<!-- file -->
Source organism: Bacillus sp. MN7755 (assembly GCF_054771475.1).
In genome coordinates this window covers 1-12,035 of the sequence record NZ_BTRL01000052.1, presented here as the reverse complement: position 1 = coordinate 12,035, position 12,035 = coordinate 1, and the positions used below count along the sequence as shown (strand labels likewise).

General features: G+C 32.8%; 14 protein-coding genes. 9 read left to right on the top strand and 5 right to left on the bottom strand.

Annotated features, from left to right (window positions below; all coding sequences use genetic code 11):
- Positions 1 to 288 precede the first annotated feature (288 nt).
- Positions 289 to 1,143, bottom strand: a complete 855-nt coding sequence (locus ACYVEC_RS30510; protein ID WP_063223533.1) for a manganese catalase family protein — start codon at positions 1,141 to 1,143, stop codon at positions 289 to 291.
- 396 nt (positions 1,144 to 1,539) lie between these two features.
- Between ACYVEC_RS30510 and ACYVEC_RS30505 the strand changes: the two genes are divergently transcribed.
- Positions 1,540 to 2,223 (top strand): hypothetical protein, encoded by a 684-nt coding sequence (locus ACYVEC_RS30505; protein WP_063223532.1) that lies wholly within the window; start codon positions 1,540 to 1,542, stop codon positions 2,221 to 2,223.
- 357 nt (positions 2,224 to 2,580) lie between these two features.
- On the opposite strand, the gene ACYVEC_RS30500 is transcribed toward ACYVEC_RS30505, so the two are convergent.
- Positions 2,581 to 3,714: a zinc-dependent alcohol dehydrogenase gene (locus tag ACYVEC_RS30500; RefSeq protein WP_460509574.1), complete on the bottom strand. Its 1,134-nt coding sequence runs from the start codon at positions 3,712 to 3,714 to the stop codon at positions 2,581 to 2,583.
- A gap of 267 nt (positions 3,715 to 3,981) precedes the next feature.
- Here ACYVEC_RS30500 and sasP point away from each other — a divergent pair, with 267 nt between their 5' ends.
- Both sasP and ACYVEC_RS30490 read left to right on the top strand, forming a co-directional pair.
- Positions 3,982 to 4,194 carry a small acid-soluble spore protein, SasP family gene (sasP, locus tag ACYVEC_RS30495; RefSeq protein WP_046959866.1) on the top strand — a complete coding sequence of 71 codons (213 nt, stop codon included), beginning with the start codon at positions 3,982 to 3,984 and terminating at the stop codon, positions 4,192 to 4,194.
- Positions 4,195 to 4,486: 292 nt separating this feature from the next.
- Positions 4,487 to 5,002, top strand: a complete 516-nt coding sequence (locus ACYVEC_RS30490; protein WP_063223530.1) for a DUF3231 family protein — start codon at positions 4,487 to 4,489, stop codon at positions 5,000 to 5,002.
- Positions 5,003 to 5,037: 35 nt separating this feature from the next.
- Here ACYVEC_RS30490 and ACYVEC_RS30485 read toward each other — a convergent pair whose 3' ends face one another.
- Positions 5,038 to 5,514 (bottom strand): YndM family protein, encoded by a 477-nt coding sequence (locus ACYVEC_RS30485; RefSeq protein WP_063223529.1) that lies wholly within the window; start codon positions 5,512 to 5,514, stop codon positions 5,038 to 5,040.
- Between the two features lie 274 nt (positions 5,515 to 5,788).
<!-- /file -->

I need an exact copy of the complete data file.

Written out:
Source organism: Bacillus sp. MN7755 (assembly GCF_054771475.1).
In genome coordinates this window covers 1-12,035 of the sequence record NZ_BTRL01000052.1, presented here as the reverse complement: position 1 = coordinate 12,035, position 12,035 = coordinate 1, and the positions used below count along the sequence as shown (strand labels likewise).

General features: G+C 32.8%; 14 protein-coding genes. 9 read left to right on the top strand and 5 right to left on the bottom strand.

Annotated features, from left to right (window positions below; all coding sequences use genetic code 11):
- Positions 1 to 288 precede the first annotated feature (288 nt).
- Positions 289 to 1,143, bottom strand: a complete 855-nt coding sequence (locus ACYVEC_RS30510; protein ID WP_063223533.1) for a manganese catalase family protein — start codon at positions 1,141 to 1,143, stop codon at positions 289 to 291.
- 396 nt (positions 1,144 to 1,539) lie between these two features.
- Between ACYVEC_RS30510 and ACYVEC_RS30505 the strand changes: the two genes are divergently transcribed.
- Positions 1,540 to 2,223 (top strand): hypothetical protein, encoded by a 684-nt coding sequence (locus ACYVEC_RS30505; protein WP_063223532.1) that lies wholly within the window; start codon positions 1,540 to 1,542, stop codon positions 2,221 to 2,223.
- 357 nt (positions 2,224 to 2,580) lie between these two features.
- On the opposite strand, the gene ACYVEC_RS30500 is transcribed toward ACYVEC_RS30505, so the two are convergent.
- Positions 2,581 to 3,714: a zinc-dependent alcohol dehydrogenase gene (locus tag ACYVEC_RS30500; RefSeq protein WP_460509574.1), complete on the bottom strand. Its 1,134-nt coding sequence runs from the start codon at positions 3,712 to 3,714 to the stop codon at positions 2,581 to 2,583.
- A gap of 267 nt (positions 3,715 to 3,981) precedes the next feature.
- Here ACYVEC_RS30500 and sasP point away from each other — a divergent pair, with 267 nt between their 5' ends.
- Both sasP and ACYVEC_RS30490 read left to right on the top strand, forming a co-directional pair.
- Positions 3,982 to 4,194 carry a small acid-soluble spore protein, SasP family gene (sasP, locus tag ACYVEC_RS30495; RefSeq protein WP_046959866.1) on the top strand — a complete coding sequence of 71 codons (213 nt, stop codon included), beginning with the start codon at positions 3,982 to 3,984 and terminating at the stop codon, positions 4,192 to 4,194.
- Positions 4,195 to 4,486: 292 nt separating this feature from the next.
- Positions 4,487 to 5,002, top strand: a complete 516-nt coding sequence (locus ACYVEC_RS30490; protein WP_063223530.1) for a DUF3231 family protein — start codon at positions 4,487 to 4,489, stop codon at positions 5,000 to 5,002.
- Positions 5,003 to 5,037: 35 nt separating this feature from the next.
- Here ACYVEC_RS30490 and ACYVEC_RS30485 read toward each other — a convergent pair whose 3' ends face one another.
- Positions 5,038 to 5,514 (bottom strand): YndM family protein, encoded by a 477-nt coding sequence (locus ACYVEC_RS30485; RefSeq protein WP_063223529.1) that lies wholly within the window; start codon positions 5,512 to 5,514, stop codon positions 5,038 to 5,040.
- Between the two features lie 274 nt (positions 5,515 to 5,788).